NEW YORK (TheStreet) -- It took paramount arrogance for President Obama and Congressional Democrats to believe they could write an Affordable Care Act that would replace free markets across a health care sector as large as the economy of France.
Among the results include five million Americans with private insurance who are getting cancellation letters for policies the president promised they could keep. As Obama claims, some had substandard coverage, but many had perfectly good policies.
Stories are surfacing of cancer patients losing policies that paid out hundreds of thousands of dollars in life-saving treatments, and now they cannot access the government-run exchange. Of if they are successful, premiums are dramatically higher, and they can no longer access clinics and doctors that kept them alive.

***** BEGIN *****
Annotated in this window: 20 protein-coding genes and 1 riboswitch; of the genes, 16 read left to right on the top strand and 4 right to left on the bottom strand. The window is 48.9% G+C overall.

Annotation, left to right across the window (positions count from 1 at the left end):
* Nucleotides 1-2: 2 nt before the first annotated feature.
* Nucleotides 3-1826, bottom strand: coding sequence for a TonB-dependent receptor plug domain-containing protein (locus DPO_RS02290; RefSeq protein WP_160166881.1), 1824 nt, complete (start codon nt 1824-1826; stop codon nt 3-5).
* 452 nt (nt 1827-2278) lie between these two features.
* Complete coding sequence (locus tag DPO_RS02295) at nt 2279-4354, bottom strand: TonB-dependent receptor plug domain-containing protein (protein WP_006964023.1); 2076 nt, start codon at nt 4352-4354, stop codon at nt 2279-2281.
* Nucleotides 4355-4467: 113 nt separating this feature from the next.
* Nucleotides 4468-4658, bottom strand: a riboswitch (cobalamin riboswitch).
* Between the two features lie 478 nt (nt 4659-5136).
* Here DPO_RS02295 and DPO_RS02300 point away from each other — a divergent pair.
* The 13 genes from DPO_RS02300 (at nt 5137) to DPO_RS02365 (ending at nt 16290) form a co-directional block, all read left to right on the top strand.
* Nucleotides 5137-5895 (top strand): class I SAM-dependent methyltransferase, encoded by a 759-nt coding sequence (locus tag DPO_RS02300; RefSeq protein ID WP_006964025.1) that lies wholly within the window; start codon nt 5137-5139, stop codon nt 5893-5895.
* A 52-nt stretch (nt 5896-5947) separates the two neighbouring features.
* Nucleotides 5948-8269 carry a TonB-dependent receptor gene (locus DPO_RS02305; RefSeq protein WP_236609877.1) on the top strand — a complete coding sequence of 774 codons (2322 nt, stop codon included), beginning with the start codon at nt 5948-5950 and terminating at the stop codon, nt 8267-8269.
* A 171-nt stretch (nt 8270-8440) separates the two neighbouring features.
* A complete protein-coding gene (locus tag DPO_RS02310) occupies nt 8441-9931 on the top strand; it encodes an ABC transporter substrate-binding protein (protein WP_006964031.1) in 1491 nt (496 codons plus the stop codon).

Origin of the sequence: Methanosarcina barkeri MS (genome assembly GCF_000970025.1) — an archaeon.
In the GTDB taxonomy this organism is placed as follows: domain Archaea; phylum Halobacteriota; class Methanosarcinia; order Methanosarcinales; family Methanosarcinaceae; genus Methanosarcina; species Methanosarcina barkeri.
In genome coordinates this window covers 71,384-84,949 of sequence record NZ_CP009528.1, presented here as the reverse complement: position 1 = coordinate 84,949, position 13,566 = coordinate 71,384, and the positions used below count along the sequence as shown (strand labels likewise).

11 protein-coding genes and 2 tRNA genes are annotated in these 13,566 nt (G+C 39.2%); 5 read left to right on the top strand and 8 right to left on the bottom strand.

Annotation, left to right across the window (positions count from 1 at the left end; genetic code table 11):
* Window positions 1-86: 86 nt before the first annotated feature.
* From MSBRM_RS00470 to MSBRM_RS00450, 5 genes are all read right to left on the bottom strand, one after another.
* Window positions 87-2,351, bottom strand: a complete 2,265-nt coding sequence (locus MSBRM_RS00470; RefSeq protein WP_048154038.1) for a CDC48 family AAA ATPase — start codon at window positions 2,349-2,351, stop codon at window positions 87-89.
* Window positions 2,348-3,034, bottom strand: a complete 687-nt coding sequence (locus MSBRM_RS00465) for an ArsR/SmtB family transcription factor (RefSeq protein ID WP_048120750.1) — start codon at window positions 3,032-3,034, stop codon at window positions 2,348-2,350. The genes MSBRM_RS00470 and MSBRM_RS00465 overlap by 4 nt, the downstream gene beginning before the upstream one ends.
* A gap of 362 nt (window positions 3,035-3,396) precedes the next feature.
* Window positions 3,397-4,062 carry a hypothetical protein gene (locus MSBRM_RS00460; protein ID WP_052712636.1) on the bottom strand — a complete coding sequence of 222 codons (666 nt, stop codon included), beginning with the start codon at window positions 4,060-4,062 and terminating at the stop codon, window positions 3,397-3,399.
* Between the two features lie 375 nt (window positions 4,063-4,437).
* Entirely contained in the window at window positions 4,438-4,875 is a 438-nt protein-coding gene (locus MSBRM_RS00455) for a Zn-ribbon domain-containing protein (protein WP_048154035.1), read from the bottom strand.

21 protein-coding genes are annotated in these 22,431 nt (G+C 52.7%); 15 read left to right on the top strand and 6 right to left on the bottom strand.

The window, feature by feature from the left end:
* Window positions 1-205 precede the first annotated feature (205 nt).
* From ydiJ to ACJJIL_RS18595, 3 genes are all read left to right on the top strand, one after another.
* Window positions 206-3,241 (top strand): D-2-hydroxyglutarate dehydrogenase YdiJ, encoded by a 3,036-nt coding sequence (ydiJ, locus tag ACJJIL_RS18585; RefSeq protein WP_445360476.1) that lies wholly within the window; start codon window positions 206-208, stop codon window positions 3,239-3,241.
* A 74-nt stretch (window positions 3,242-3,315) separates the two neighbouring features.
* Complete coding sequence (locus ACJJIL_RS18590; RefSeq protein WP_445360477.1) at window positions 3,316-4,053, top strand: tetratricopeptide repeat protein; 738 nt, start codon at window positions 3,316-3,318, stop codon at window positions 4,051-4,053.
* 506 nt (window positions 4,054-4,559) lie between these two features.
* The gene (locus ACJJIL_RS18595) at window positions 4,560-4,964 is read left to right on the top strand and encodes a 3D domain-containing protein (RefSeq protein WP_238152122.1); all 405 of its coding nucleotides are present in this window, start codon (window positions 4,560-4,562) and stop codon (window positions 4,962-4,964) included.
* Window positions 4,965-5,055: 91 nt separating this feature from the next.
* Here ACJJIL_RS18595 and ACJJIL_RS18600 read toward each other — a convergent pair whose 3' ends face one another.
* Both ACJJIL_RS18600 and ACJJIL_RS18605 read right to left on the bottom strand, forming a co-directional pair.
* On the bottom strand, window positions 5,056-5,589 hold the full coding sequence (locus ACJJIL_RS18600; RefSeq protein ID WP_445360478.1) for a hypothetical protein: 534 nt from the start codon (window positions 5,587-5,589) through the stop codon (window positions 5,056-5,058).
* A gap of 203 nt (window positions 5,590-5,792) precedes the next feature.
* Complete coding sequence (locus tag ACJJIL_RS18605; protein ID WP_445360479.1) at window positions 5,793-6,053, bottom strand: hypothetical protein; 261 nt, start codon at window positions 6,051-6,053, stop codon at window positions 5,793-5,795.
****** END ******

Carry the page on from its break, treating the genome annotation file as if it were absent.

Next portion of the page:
Businesses around the country are replacing full-time employees with part-time hires to avoid paying rising, burdensome premiums for qualifying workers. Others are simply dropping coverage altogether and electing to pay fines when those apply in 2014.When the dust settles, millions of Americans who had health insurance will have to do without a policy and pay a less expensive "tax," as Supreme Court Justice John Roberts euphemistically labeled the fines for individual non-compliance with the ACA. After all, for many it comes down to paying the rent and feeding their kids, or paying premiums double or triple their 2013 rates. Some Americans will die -- unable to access life-saving medical services -- to satisfy the president's obsession with "changing America" to create his ideal of a more just society. How can any civilized society damn cancer patient and others to premature death under the banner of social justice? Now, insurance companies such as UnitedHealthGroup (UNH) are dropping doctors from their networks and slashing payments to physicians. Many Americans will lose doctors they trust and who have intimate knowledge of their medical conditions. Forty dollars for an office visit, $20 to read a mammogram and the like are fees that simply won't sustain many doctors in private practice. Many physicians will be pushed into the employ of terribly inefficient hospitals which can overbill for other services to somehow pay their salaries. Others doctors will reconfigure into concierge practices that charge annual fees of $1,500 or more per patient, in addition to payments for premiums and co-pays.
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